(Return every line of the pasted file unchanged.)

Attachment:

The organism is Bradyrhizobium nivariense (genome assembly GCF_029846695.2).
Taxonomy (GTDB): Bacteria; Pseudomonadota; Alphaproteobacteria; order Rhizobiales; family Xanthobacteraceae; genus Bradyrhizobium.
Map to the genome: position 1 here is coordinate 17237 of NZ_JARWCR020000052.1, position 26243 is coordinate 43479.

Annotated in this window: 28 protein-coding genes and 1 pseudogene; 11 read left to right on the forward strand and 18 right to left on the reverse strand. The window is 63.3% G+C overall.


The organism is Bradyrhizobium nivariense (genome assembly GCF_029846695.2).
Taxonomy (GTDB): Bacteria; Pseudomonadota; Alphaproteobacteria; order Rhizobiales; family Xanthobacteraceae; genus Bradyrhizobium.
Map to the genome: position 1 here is coordinate 17237 of NZ_JARWCR020000052.1, position 26243 is coordinate 43479.

Annotated in this window: 28 protein-coding genes and 1 pseudogene; 11 read left to right on the forward strand and 18 right to left on the reverse strand. The window is 63.3% G+C overall.